81 Oregon Islands NWR 201514

Again, the scenery was fantastic; from the turbulent Oregon coast to the close by giant Redwoods.  It was a surprise to me to find the coast so down right chilly in summer.  It took a couple of hours each day for me to defrost from my post on the overlook.  I don’t think I’ll ever do it again, but I’m awfully glad I had this experience.

82 Tule Lake NWR, CA1

Late August found me making my way down to Tule Lake NWR in northeast California.  I spent a couple of months in the Klamath Basin, and liked it enough that I plan to return next summer/fall.  The refuge is at an elevation of 4000’ in the high desert.  I had to do some adjusting of recipes for higher elevation.  I felt back in my element at this refuge.  Lots of birds, and a variety of things to do on my assignments.  I’m hoping for Emma’s sake as well as mine, that the goathead problem around the campsite will be eliminated before my return.

83 Jojoba Hills 2015

By late October, I returned to take up winter residency at Jojoba Hills.  Yep, I’m one of those golf cart owners now, and am trying to settle in to having a home base.  Merikay and Craig were certainly a part of helping me get settled.  I have one orange tree with about a half dozen oranges on it on my site, and I’m not sure how to tell when they’re ready to be picked.  I’m sure they’ll be the best oranges I’ve ever tasted. Winking smile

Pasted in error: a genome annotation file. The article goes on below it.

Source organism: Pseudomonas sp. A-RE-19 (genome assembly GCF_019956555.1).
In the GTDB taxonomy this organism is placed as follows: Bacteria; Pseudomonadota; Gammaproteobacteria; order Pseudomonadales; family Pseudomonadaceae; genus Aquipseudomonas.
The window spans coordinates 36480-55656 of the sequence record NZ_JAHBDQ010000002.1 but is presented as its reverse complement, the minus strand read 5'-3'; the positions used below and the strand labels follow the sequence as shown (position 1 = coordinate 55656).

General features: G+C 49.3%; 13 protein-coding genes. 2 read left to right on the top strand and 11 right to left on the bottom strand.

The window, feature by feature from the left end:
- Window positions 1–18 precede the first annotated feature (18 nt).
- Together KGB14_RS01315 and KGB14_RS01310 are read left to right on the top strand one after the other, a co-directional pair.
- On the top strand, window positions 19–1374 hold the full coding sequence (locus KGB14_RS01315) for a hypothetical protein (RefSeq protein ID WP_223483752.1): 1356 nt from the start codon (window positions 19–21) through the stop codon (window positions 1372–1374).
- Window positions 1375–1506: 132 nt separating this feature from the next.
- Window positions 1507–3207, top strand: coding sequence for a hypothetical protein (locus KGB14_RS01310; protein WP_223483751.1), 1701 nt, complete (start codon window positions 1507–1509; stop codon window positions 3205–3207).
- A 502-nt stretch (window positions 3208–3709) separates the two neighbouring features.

I leave you tonight, and this year, with what I think is my best ‘The End’ photo of the year.  Get a bunch of RV Bloggers together, and it’s amazing what they will do for you…


Thanks for stopping by… talk to you next year,  Judy

Sunday, December 27, 2015

Test of Open Live Writer

Since Windows Live Writer went kaput a couple of weeks ago, I just haven’t had the interest in writing a post to the blog.  I seriously thought of just packing it in and quitting.  But like so many others I’ve decided to give it one more try.  This is a test to see if it will work.